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Letting Heirs Bilk Medicaid Is Bad Policy

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Stephen Moses

Visiting Fellow

Stephen Moses is president of the Center for Long-Term Care Reform. The Center promotes universal access to top-quality long-term care by encouraging private financing as an alternative to Medicaid dependency for most Americans. Previously, Mr. Moses was president of the Center for Long- Term Care Financing (1998-2005), Director of Research for LTC, Inc., (1989-98), a senior analyst for the Inspector General of the U.S. Department of Health and Human Services (1987-89), a Medicaid state representative for the Health Care Financing Administration (1978-87), a HHS Departmental Management Intern (1975-78), and a Peace Corps Volunteer in Venezuela (1968-1970). He is widely recognized as an expert and innovator in the field of long-term care.

Brian Blase
PresidentatParagon Health Institute

Brian Blase, Ph.D., is the President of Paragon Health Institute. Brian was Special Assistant to the President for Economic Policy at the White House’s National Economic Council (NEC) from 2017-2019, where he coordinated the development and execution of numerous health policies and advised the President, NEC director, and senior officials. After leaving the White House, Brian founded Blase Policy Strategies and serves as its CEO.

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More than a dozen members of the House of Representatives have introduced legislation that would increase federal Medicaid spending by ending “estate recoveries.” The proposal, which was discussed at an Energy and Commerce Committee legislative hearing on April 30, would let individuals secure their inheritances by putting their parents on Medicaid and forcing taxpayers to fund their long-term care (LTC).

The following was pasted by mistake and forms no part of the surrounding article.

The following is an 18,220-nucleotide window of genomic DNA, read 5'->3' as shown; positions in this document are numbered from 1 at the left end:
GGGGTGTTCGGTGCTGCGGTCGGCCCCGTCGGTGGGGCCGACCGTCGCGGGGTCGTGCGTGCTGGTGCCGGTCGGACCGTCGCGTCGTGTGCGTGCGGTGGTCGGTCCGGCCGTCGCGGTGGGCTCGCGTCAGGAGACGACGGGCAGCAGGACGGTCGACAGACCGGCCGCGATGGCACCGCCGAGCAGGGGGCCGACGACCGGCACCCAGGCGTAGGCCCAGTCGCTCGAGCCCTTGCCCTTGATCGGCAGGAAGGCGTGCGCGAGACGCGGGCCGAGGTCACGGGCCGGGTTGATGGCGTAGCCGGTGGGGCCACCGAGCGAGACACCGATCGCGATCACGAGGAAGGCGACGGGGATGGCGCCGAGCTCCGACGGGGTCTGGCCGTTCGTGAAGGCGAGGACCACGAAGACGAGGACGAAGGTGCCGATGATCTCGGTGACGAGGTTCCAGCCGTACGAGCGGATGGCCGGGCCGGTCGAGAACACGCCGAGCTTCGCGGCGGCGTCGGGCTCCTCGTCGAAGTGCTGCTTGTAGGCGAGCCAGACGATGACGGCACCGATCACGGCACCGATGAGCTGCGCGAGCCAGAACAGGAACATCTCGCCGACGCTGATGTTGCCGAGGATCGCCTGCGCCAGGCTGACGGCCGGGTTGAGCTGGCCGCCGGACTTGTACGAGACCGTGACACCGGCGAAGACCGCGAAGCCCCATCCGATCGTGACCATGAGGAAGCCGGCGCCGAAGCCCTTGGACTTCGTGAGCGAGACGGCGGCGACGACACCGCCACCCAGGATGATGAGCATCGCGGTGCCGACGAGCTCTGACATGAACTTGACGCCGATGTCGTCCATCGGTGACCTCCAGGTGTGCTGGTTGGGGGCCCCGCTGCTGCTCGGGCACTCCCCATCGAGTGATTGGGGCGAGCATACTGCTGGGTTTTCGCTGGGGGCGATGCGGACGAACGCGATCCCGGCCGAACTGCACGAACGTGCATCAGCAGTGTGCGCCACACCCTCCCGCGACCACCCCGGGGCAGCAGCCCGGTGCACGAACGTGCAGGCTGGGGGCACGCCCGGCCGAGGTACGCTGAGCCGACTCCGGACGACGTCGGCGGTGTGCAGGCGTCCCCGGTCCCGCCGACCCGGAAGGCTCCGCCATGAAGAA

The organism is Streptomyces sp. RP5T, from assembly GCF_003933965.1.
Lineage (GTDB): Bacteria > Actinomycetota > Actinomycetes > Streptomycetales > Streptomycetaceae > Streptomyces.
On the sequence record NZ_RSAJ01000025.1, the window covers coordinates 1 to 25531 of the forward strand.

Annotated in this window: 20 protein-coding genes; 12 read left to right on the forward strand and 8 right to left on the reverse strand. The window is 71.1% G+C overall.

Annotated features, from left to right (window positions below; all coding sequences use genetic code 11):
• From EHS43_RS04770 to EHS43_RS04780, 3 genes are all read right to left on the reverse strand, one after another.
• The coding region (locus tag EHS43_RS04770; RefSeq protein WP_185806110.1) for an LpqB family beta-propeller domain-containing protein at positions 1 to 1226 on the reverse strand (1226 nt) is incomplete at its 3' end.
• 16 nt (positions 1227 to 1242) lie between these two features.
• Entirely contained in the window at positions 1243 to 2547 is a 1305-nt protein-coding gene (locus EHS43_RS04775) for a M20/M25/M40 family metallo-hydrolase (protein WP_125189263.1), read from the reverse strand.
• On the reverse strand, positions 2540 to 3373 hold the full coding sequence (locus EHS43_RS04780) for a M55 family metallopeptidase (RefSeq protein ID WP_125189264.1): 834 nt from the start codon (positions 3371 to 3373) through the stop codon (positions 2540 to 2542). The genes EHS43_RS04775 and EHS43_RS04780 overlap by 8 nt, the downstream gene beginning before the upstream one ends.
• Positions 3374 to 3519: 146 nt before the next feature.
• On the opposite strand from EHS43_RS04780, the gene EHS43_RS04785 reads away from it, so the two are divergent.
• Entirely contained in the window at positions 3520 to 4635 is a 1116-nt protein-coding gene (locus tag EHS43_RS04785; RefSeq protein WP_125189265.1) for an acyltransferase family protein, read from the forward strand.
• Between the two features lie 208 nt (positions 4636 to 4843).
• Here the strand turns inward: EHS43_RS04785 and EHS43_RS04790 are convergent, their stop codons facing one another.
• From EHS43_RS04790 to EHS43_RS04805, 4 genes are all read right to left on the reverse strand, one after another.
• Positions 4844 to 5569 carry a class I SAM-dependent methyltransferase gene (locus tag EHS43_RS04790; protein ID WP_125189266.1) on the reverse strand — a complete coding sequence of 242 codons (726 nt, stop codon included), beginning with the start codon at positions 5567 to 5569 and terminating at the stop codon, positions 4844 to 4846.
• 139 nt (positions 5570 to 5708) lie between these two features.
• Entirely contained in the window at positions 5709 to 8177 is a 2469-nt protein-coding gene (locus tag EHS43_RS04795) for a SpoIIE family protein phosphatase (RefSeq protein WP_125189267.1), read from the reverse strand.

Federal law requires that states recover the cost of LTC benefits from Medicaid recipients’ estates. This rule would ensure that large resources currently exempt from Medicaid-financial-eligibility limits, such as home equity, are also tapped to offset care costs and preserve resources for the benefit of many others who truly need Medicaid.

But recent Associated Press and New York Times stories rebuke Medicaid estate recoveries and claim that these target “dead people’s homes.” These criticisms are unwise, counterproductive, and harmful to the poor.

Medicaid is the primary payer for LTC, the mostly custodial assistance critically needed by frail, infirm, or disabled people. LTC consumes a disproportionate share of Medicaid expenditures. Just 21 percent of Medicaid recipients are aged, blind, or disabled, but 55 percent of Medicaid expenditures go to services for them, mostly for LTC.

The full article can be found in National Review.

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